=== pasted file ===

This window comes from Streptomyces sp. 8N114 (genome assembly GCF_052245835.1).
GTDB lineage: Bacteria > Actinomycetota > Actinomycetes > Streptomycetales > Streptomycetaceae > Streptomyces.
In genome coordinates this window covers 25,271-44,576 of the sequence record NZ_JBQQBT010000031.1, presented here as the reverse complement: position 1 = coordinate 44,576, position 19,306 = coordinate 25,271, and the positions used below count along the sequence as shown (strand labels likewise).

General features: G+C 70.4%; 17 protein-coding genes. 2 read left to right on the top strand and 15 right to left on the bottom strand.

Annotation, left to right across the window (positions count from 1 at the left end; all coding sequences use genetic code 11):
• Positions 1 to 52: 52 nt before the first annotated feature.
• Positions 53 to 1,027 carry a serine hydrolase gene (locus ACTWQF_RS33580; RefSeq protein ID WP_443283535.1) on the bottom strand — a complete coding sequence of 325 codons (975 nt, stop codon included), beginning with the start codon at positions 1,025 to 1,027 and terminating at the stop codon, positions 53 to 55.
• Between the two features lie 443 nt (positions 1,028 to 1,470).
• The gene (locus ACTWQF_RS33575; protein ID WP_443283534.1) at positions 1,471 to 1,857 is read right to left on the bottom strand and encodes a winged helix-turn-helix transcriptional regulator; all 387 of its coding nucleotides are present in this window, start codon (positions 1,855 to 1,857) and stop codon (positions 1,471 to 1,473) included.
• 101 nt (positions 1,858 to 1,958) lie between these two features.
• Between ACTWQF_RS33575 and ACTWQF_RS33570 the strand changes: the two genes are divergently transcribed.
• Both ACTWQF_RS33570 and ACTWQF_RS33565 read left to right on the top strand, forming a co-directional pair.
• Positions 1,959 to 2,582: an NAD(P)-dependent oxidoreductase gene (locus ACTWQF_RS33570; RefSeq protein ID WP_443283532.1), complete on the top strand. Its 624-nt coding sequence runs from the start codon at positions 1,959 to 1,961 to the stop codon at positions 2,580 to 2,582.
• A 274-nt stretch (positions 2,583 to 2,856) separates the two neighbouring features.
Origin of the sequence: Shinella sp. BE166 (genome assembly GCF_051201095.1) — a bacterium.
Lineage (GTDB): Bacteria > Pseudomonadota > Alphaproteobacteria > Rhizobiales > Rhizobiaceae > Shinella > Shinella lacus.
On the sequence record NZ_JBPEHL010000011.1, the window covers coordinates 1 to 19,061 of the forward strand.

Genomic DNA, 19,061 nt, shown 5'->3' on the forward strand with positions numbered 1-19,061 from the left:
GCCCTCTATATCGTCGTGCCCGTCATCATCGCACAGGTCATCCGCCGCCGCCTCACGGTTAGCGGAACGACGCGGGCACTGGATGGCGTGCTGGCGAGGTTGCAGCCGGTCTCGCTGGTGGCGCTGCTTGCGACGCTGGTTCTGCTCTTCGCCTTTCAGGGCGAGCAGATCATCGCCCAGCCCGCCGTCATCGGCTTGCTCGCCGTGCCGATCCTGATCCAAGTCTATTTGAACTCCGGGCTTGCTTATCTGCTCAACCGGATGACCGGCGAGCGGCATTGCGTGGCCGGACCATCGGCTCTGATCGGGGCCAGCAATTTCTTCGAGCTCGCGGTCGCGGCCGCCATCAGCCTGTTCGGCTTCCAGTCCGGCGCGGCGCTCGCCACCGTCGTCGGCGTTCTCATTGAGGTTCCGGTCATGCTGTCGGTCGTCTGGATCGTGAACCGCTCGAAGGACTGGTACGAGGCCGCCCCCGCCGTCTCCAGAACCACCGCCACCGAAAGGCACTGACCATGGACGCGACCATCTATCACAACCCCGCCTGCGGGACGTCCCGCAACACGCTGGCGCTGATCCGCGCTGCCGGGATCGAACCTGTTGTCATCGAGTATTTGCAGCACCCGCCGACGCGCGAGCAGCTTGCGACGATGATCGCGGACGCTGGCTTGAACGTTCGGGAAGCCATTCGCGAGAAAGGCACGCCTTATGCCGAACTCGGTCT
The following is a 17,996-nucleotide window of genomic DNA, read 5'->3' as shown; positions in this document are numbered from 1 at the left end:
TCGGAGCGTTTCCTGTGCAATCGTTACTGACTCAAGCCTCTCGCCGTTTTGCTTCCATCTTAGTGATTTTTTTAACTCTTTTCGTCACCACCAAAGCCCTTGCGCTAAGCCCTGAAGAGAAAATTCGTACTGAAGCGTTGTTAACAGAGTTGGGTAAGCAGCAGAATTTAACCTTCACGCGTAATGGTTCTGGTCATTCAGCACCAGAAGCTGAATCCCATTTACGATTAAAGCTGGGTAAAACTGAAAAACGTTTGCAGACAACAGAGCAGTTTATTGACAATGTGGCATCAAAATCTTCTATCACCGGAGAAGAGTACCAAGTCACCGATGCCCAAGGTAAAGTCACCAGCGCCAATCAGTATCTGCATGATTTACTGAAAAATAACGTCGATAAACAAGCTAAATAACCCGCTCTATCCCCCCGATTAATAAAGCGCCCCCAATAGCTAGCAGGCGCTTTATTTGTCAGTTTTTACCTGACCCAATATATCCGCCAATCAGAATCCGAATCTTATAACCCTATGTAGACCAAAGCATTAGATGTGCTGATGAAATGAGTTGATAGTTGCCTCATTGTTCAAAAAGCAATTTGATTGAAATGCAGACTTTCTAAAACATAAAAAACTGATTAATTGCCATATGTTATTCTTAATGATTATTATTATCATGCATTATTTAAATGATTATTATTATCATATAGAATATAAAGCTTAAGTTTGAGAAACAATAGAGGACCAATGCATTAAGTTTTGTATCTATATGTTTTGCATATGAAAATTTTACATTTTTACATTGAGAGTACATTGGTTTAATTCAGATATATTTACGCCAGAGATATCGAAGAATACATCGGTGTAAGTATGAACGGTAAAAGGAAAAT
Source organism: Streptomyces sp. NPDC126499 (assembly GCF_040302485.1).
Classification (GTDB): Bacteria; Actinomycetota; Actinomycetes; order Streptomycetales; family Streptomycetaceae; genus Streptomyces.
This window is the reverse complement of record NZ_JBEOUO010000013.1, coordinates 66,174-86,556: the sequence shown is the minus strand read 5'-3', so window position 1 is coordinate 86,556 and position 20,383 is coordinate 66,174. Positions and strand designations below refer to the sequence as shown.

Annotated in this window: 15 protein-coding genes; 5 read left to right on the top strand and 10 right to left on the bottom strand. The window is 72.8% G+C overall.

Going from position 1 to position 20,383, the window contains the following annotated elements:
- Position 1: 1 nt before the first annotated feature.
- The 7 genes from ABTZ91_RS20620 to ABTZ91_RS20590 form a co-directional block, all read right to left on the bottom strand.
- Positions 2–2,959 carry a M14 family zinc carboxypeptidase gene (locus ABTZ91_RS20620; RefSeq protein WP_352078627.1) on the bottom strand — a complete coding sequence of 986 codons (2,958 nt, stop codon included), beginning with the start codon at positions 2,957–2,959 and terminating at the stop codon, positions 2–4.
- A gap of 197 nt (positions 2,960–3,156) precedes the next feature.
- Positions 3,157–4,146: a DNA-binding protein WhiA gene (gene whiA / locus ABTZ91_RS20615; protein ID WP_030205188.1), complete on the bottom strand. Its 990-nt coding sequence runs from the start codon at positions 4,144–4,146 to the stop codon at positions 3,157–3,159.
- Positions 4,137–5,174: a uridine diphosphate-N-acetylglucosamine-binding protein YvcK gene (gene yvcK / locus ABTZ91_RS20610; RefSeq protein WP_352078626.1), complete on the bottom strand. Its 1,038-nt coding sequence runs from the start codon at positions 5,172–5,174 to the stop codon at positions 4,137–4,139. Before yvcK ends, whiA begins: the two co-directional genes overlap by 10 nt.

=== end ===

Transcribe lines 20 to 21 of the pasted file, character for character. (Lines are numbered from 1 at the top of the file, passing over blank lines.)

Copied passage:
The following is a 17,996-nucleotide window of genomic DNA, read 5'->3' as shown; positions in this document are numbered from 1 at the left end:
TCGGAGCGTTTCCTGTGCAATCGTTACTGACTCAAGCCTCTCGCCGTTTTGCTTCCATCTTAGTGATTTTTTTAACTCTTTTCGTCACCACCAAAGCCCTTGCGCTAAGCCCTGAAGAGAAAATTCGTACTGAAGCGTTGTTAACAGAGTTGGGTAAGCAGCAGAATTTAACCTTCACGCGTAATGGTTCTGGTCATTCAGCACCAGAAGCTGAATCCCATTTACGATTAAAGCTGGGTAAAACTGAAAAACGTTTGCAGACAACAGAGCAGTTTATTGACAATGTGGCATCAAAATCTTCTATCACCGGAGAAGAGTACCAAGTCACCGATGCCCAAGGTAAAGTCACCAGCGCCAATCAGTATCTGCATGATTTACTGAAAAATAACGTCGATAAACAAGCTAAATAACCCGCTCTATCCCCCCGATTAATAAAGCGCCCCCAATAGCTAGCAGGCGCTTTATTTGTCAGTTTTTACCTGACCCAATATATCCGCCAATCAGAATCCGAATCTTATAACCCTATGTAGACCAAAGCATTAGATGTGCTGATGAAATGAGTTGATAGTTGCCTCATTGTTCAAAAAGCAATTTGATTGAAATGCAGACTTTCTAAAACATAAAAAACTGATTAATTGCCATATGTTATTCTTAATGATTATTATTATCATGCATTATTTAAATGATTATTATTATCATATAGAATATAAAGCTTAAGTTTGAGAAACAATAGAGGACCAATGCATTAAGTTTTGTATCTATATGTTTTGCATATGAAAATTTTACATTTTTACATTGAGAGTACATTGGTTTAATTCAGATATATTTACGCCAGAGATATCGAAGAATACATCGGTGTAAGTATGAACGGTAAAAGGAAAAT